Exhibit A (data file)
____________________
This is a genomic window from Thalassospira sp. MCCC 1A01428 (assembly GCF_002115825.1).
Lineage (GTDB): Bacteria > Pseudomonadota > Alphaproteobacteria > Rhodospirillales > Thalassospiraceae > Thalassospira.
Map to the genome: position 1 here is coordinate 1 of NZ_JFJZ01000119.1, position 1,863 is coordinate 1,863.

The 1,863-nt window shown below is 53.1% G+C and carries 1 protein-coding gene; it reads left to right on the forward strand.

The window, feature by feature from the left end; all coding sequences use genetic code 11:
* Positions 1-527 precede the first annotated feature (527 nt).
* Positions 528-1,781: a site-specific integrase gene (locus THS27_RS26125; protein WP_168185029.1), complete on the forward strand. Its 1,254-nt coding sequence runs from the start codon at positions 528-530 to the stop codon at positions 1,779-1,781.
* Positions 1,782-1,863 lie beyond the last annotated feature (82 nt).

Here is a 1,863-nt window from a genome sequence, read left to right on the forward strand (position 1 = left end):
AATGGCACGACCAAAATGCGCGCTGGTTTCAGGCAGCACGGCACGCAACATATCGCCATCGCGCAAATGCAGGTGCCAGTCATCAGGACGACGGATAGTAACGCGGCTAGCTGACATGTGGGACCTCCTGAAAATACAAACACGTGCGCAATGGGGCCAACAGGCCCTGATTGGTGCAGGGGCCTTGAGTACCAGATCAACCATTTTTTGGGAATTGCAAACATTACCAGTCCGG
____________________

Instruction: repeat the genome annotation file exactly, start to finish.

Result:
This is a genomic window from Thalassospira sp. MCCC 1A01428 (assembly GCF_002115825.1).
Lineage (GTDB): Bacteria > Pseudomonadota > Alphaproteobacteria > Rhodospirillales > Thalassospiraceae > Thalassospira.
Map to the genome: position 1 here is coordinate 1 of NZ_JFJZ01000119.1, position 1,863 is coordinate 1,863.

The 1,863-nt window shown below is 53.1% G+C and carries 1 protein-coding gene; it reads left to right on the forward strand.

The window, feature by feature from the left end; all coding sequences use genetic code 11:
* Positions 1-527 precede the first annotated feature (527 nt).
* Positions 528-1,781: a site-specific integrase gene (locus THS27_RS26125; protein WP_168185029.1), complete on the forward strand. Its 1,254-nt coding sequence runs from the start codon at positions 528-530 to the stop codon at positions 1,779-1,781.
* Positions 1,782-1,863 lie beyond the last annotated feature (82 nt).

Here is a 1,863-nt window from a genome sequence, read left to right on the forward strand (position 1 = left end):
AATGGCACGACCAAAATGCGCGCTGGTTTCAGGCAGCACGGCACGCAACATATCGCCATCGCGCAAATGCAGGTGCCAGTCATCAGGACGACGGATAGTAACGCGGCTAGCTGACATGTGGGACCTCCTGAAAATACAAACACGTGCGCAATGGGGCCAACAGGCCCTGATTGGTGCAGGGGCCTTGAGTACCAGATCAACCATTTTTTGGGAATTGCAAACATTACCAGTCCGG